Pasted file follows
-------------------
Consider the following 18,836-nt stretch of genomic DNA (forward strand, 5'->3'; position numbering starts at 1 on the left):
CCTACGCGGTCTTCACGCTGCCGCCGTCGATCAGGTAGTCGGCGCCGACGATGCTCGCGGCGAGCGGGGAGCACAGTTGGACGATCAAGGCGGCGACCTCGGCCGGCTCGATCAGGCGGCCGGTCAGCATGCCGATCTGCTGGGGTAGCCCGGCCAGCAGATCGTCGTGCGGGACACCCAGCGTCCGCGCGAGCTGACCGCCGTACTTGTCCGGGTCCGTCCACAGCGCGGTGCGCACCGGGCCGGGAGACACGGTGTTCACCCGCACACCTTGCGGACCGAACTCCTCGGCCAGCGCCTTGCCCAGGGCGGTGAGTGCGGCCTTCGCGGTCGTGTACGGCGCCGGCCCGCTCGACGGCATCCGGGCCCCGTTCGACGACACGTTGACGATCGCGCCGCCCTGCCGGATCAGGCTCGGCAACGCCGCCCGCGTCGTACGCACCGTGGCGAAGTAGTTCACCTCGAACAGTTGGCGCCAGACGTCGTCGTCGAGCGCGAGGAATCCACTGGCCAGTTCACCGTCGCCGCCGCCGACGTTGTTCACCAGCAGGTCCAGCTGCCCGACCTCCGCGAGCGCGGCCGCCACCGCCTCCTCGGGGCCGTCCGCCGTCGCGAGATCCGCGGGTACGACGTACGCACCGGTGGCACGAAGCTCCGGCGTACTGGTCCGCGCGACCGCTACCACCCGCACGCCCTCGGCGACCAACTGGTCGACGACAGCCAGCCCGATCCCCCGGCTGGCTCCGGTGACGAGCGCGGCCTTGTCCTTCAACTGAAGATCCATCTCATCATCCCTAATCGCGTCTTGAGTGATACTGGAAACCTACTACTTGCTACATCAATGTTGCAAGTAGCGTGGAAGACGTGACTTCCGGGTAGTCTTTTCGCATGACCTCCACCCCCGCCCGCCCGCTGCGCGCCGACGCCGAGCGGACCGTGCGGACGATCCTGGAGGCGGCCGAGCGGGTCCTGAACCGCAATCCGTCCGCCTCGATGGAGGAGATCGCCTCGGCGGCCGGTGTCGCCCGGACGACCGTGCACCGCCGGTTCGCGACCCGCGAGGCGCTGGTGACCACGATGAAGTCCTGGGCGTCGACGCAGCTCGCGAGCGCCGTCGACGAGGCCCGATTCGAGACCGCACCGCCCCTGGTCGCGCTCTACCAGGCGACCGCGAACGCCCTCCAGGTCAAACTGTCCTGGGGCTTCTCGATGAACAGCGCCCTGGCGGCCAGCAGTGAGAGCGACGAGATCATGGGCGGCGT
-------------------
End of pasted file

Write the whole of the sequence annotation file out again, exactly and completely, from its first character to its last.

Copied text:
Consider the following 18,836-nt stretch of genomic DNA (forward strand, 5'->3'; position numbering starts at 1 on the left):
CCTACGCGGTCTTCACGCTGCCGCCGTCGATCAGGTAGTCGGCGCCGACGATGCTCGCGGCGAGCGGGGAGCACAGTTGGACGATCAAGGCGGCGACCTCGGCCGGCTCGATCAGGCGGCCGGTCAGCATGCCGATCTGCTGGGGTAGCCCGGCCAGCAGATCGTCGTGCGGGACACCCAGCGTCCGCGCGAGCTGACCGCCGTACTTGTCCGGGTCCGTCCACAGCGCGGTGCGCACCGGGCCGGGAGACACGGTGTTCACCCGCACACCTTGCGGACCGAACTCCTCGGCCAGCGCCTTGCCCAGGGCGGTGAGTGCGGCCTTCGCGGTCGTGTACGGCGCCGGCCCGCTCGACGGCATCCGGGCCCCGTTCGACGACACGTTGACGATCGCGCCGCCCTGCCGGATCAGGCTCGGCAACGCCGCCCGCGTCGTACGCACCGTGGCGAAGTAGTTCACCTCGAACAGTTGGCGCCAGACGTCGTCGTCGAGCGCGAGGAATCCACTGGCCAGTTCACCGTCGCCGCCGCCGACGTTGTTCACCAGCAGGTCCAGCTGCCCGACCTCCGCGAGCGCGGCCGCCACCGCCTCCTCGGGGCCGTCCGCCGTCGCGAGATCCGCGGGTACGACGTACGCACCGGTGGCACGAAGCTCCGGCGTACTGGTCCGCGCGACCGCTACCACCCGCACGCCCTCGGCGACCAACTGGTCGACGACAGCCAGCCCGATCCCCCGGCTGGCTCCGGTGACGAGCGCGGCCTTGTCCTTCAACTGAAGATCCATCTCATCATCCCTAATCGCGTCTTGAGTGATACTGGAAACCTACTACTTGCTACATCAATGTTGCAAGTAGCGTGGAAGACGTGACTTCCGGGTAGTCTTTTCGCATGACCTCCACCCCCGCCCGCCCGCTGCGCGCCGACGCCGAGCGGACCGTGCGGACGATCCTGGAGGCGGCCGAGCGGGTCCTGAACCGCAATCCGTCCGCCTCGATGGAGGAGATCGCCTCGGCGGCCGGTGTCGCCCGGACGACCGTGCACCGCCGGTTCGCGACCCGCGAGGCGCTGGTGACCACGATGAAGTCCTGGGCGTCGACGCAGCTCGCGAGCGCCGTCGACGAGGCCCGATTCGAGACCGCACCGCCCCTGGTCGCGCTCTACCAGGCGACCGCGAACGCCCTCCAGGTCAAACTGTCCTGGGGCTTCTCGATGAACAGCGCCCTGGCGGCCAGCAGTGAGAGCGACGAGATCATGGGCGGCGT